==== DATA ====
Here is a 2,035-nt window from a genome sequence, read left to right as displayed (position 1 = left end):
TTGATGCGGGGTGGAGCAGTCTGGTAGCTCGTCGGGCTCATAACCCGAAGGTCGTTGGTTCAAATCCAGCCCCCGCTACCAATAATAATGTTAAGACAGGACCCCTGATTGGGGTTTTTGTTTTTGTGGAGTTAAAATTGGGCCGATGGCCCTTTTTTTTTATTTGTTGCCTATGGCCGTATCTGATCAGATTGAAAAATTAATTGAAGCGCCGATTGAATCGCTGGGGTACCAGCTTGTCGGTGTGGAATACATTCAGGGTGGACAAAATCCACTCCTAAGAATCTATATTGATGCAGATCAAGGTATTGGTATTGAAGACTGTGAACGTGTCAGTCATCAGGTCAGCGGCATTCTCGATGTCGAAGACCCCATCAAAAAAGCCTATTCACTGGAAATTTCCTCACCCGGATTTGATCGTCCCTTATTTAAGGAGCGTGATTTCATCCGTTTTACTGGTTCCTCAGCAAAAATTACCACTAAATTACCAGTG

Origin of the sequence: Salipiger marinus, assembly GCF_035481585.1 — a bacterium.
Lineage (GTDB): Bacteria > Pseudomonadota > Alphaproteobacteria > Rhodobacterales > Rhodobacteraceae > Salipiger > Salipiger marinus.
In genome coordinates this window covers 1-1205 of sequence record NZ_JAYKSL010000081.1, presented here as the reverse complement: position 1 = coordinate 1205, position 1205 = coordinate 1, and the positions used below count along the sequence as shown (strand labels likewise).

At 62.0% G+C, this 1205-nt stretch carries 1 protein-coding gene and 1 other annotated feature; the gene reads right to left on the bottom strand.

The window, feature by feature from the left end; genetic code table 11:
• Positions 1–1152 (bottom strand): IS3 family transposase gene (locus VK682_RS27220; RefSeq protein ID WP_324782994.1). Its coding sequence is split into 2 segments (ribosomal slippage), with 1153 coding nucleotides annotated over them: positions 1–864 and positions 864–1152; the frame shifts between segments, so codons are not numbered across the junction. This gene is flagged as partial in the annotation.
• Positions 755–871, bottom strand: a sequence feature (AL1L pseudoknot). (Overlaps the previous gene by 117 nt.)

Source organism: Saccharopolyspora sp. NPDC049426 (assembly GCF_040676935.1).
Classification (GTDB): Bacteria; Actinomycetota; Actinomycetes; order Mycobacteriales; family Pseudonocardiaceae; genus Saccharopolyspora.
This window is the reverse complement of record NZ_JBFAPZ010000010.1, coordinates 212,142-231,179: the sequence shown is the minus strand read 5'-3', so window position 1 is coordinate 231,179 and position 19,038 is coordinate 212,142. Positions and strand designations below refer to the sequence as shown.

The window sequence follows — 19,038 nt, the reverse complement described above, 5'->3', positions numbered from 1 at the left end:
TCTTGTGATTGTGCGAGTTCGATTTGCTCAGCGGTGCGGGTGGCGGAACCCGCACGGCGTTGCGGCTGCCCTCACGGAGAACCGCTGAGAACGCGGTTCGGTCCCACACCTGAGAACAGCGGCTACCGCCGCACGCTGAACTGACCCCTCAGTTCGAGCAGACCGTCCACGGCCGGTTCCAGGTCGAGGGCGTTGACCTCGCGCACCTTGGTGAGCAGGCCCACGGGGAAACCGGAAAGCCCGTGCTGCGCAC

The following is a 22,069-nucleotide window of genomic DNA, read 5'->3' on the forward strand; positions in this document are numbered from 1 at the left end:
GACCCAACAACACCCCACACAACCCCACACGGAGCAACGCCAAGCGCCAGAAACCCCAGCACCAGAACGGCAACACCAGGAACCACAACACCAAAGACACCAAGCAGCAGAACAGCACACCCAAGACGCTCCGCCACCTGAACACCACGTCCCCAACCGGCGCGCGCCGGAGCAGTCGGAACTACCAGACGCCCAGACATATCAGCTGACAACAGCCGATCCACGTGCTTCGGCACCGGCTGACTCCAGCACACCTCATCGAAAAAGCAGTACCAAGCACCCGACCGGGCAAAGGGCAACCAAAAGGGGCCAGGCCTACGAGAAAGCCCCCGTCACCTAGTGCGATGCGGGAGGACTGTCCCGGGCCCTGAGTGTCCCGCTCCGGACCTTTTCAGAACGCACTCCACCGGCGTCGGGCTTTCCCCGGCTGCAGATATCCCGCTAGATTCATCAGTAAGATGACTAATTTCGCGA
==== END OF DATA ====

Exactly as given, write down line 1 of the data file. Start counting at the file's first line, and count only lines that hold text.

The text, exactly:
Here is a 2,035-nt window from a genome sequence, read left to right as displayed (position 1 = left end):